Droughts and Heatwaves

As the average temperature increases across the world, heat waves are more frequent and more intense. This is because there is a greater number of warm days throughout the year. In the U.S., climate change has increased the probability of record-breaking temperatures by 1,500%! Because the average temperature increases, the threshold for hot weather also increases. In other words, the maximum temperature increases with the average temperature. 

While heatwaves only last a few days, or at most a few weeks, droughts are a similar phenomenon that can last much longer. As climate change increases the rate of evaporation, it can dry up the soil in areas with already low-precipitation. This precipitates prolonged drought on its own. However, it also creates a "positive feedback" event where the dry soil leads to less plant cover, combining to result in less evaporation due to lower amounts of water in the area. As a result, there is less precipitation, which again leads to drought. This cycle is self-fulfilling because one event leads to another. In addition, climate change's effect on atmospheric rivers has a negative effect on precipitation in many regions, leading again to more drought. 


Droughts and heatwaves are serious concerns across the world. First, droughts affect crop yields and livestock by drying up the soil. Secondly, droughts and heatwaves dry up trees, making them brittle and easily susceptible to wildfires. Thirdly, droughts are dangerous because they can cause water scarcity, where there is not enough water for all the people. This can thrust many into poverty, as they are not able to sustain their livelihoods. In countries with prolonged and recurring drought, water scarcity can turn into (and has turned into) small- or large-scale conflict.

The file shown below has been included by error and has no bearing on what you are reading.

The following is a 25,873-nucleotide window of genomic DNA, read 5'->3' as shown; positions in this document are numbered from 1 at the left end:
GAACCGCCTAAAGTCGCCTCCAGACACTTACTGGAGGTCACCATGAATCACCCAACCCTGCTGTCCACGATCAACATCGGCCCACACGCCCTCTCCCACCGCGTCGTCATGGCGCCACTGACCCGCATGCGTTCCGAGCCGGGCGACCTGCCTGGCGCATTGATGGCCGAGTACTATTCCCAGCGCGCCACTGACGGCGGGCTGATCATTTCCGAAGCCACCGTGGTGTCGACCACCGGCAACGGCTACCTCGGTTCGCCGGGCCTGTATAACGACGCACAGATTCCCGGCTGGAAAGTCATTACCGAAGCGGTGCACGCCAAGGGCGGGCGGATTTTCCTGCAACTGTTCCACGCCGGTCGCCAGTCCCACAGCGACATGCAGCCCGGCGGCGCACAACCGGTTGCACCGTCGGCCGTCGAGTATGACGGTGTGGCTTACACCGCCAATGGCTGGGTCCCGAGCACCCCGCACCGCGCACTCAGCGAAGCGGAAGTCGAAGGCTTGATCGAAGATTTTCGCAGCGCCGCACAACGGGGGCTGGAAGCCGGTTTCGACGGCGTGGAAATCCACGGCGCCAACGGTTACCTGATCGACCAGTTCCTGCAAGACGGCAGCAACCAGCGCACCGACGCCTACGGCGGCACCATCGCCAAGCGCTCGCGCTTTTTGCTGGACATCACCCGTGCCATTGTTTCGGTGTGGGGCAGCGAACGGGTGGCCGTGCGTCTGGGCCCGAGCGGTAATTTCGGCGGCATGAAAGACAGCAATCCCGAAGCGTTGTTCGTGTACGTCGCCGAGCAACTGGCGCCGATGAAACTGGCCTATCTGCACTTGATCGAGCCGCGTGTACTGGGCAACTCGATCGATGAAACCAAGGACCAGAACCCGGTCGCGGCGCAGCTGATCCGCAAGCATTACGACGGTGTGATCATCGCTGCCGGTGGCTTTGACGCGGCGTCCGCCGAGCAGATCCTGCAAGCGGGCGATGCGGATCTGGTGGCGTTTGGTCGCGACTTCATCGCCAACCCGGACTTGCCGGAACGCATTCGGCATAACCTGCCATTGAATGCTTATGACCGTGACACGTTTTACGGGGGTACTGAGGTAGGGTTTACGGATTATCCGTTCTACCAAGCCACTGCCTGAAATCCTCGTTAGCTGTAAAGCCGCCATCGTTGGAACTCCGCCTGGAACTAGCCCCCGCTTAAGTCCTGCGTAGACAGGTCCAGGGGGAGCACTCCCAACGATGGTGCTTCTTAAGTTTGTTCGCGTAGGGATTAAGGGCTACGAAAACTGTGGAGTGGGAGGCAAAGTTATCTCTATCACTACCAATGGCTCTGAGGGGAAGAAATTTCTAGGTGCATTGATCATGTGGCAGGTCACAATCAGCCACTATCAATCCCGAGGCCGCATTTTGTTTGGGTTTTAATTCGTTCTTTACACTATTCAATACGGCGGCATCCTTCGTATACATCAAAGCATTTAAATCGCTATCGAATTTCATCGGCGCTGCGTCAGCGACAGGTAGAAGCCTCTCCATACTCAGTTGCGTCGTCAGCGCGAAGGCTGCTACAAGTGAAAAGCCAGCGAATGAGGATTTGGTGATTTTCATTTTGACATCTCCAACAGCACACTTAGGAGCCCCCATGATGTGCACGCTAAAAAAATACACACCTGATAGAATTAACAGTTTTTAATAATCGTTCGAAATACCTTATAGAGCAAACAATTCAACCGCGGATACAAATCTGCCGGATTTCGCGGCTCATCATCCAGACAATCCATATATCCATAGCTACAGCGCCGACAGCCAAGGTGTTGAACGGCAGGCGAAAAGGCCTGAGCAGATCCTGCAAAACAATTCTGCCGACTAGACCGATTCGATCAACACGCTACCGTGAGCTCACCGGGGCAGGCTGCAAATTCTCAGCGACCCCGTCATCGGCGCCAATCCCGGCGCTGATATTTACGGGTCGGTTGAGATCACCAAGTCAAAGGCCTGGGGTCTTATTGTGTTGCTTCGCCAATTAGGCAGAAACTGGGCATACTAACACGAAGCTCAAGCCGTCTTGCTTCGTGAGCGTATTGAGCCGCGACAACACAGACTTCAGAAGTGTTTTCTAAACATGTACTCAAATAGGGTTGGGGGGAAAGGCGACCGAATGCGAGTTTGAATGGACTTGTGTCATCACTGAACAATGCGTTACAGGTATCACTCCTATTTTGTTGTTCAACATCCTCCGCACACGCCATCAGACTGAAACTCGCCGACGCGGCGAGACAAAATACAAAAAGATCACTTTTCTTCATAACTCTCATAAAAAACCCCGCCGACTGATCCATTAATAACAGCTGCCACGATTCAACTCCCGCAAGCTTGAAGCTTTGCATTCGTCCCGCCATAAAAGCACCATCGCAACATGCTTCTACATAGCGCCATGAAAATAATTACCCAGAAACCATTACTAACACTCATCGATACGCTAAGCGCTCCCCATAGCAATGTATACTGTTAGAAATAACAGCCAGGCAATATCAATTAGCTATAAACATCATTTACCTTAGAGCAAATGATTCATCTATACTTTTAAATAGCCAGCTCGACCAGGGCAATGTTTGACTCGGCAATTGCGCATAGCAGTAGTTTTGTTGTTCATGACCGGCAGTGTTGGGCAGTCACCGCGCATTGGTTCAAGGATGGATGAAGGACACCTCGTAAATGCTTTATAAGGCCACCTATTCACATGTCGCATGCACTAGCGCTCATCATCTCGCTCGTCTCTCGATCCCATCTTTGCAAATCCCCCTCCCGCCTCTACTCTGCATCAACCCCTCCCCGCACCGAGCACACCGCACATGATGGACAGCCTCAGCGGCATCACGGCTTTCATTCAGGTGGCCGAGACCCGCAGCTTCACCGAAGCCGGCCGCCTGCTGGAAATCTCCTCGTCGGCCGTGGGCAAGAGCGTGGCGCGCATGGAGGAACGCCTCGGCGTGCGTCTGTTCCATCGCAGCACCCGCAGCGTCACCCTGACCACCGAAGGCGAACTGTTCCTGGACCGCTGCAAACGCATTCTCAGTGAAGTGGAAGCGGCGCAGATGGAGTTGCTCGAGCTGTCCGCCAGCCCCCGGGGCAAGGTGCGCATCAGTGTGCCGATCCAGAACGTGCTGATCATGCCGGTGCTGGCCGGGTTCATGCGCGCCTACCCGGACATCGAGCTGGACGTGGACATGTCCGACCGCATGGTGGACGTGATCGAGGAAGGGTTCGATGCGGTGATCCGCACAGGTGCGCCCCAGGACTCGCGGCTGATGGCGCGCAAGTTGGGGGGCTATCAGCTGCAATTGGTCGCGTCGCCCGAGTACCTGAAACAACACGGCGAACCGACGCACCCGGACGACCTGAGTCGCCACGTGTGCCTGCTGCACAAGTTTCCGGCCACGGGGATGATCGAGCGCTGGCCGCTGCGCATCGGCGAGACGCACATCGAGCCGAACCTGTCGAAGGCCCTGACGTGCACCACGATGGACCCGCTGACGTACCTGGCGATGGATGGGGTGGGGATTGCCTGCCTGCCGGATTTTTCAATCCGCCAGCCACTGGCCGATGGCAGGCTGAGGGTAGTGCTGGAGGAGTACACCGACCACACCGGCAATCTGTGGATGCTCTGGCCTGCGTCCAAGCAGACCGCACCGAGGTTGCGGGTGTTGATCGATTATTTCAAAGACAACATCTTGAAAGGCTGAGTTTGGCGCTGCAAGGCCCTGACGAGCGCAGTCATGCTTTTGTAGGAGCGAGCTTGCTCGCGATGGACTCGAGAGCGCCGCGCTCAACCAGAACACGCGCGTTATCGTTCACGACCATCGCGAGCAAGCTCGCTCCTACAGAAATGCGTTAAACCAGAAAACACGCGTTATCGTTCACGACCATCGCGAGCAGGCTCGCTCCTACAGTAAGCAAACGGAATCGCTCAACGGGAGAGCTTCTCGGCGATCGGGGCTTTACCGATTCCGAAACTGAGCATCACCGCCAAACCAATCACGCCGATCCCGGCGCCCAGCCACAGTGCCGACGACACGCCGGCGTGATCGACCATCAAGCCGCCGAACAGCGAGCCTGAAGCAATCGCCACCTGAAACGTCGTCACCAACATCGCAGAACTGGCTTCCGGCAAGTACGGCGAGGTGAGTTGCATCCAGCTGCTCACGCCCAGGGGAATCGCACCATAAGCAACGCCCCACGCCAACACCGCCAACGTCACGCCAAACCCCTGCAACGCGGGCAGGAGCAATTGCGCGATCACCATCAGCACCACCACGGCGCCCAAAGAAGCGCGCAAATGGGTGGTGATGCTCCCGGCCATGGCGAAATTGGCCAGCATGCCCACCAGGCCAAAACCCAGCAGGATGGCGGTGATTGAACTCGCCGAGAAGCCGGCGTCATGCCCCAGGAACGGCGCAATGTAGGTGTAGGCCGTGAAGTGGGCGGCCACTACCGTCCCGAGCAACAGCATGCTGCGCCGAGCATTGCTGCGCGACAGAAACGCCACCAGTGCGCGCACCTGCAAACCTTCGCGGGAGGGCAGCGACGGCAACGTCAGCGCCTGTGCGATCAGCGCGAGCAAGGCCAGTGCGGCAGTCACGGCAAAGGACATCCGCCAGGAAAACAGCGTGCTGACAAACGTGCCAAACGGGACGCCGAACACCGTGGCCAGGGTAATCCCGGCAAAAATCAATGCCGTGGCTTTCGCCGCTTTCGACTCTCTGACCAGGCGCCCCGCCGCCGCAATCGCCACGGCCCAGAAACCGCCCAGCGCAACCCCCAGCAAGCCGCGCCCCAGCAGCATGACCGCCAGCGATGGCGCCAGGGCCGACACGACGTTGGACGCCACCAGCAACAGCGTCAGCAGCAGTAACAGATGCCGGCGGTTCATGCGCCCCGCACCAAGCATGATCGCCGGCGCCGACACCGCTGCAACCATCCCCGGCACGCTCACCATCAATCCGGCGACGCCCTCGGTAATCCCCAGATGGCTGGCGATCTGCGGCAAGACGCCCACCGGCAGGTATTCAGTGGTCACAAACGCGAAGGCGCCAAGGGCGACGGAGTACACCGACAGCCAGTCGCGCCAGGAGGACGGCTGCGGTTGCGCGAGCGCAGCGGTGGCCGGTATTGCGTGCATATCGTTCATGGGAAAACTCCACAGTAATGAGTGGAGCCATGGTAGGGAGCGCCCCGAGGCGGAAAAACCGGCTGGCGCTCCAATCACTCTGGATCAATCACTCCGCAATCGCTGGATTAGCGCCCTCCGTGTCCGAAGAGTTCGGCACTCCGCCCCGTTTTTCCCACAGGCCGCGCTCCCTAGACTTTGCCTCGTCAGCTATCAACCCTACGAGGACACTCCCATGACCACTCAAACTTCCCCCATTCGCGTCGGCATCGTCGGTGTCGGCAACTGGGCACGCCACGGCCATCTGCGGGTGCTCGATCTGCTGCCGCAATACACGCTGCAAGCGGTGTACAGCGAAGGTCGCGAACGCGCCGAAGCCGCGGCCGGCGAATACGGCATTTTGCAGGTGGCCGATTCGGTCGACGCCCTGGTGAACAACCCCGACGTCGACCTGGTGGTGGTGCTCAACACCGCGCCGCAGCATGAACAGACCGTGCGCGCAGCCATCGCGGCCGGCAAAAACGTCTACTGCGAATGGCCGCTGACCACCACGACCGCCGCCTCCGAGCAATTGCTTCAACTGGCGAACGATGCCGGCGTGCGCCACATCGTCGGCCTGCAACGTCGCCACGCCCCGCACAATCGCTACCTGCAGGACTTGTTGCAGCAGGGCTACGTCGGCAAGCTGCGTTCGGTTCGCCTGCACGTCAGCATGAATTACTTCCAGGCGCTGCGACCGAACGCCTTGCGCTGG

Similarly, droughts cause downturns in the economy, through both lower agricultural productivity, a dip in the job market as it is harder to sustain businesses, and a decrease in tourism. Drought can also affect the economy through secondary impacts, where the supply and demand market is altered due to lower demand for workplace- or agricultural-related commodities, such as pesticides, while higher demand for necessities such as food, water, and electricity.

Droughts and heatwaves also disproportionately affect disadvantaged communities, namely minority communities. Disadvantaged communities have a higher rate of heart conditions, on average, and often lack good healthcare access, resulting in higher hospitalization and death rates due to heat-related conditions during droughts and heatwaves. Also, disadvantaged communities often have poor housing infrastructure and cannot affordably run air conditioning all day.

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Image: Restuccia, Richard. Young Crops on a Cracked, Drought-Ridden Land. August 16, 2016. Jain Irrigation. https://mk0jainsusacom0cy7l0.kinstacdn.com/wp-content/uploads/2016/08/AdobeStock_159466687-scaled.jpeg.

Ding, Ya, Michael J. Hayes, and Melissa Widhalm. “Measuring Economic Impacts of Drought: a Review and Discussion.” Disaster Prevention and Management: An International Journal 20, no. 4 (August 30, 2011): 434–46. https://doi.org/10.1108/09653561111161752.

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Last Updated: Mar 12, 2021

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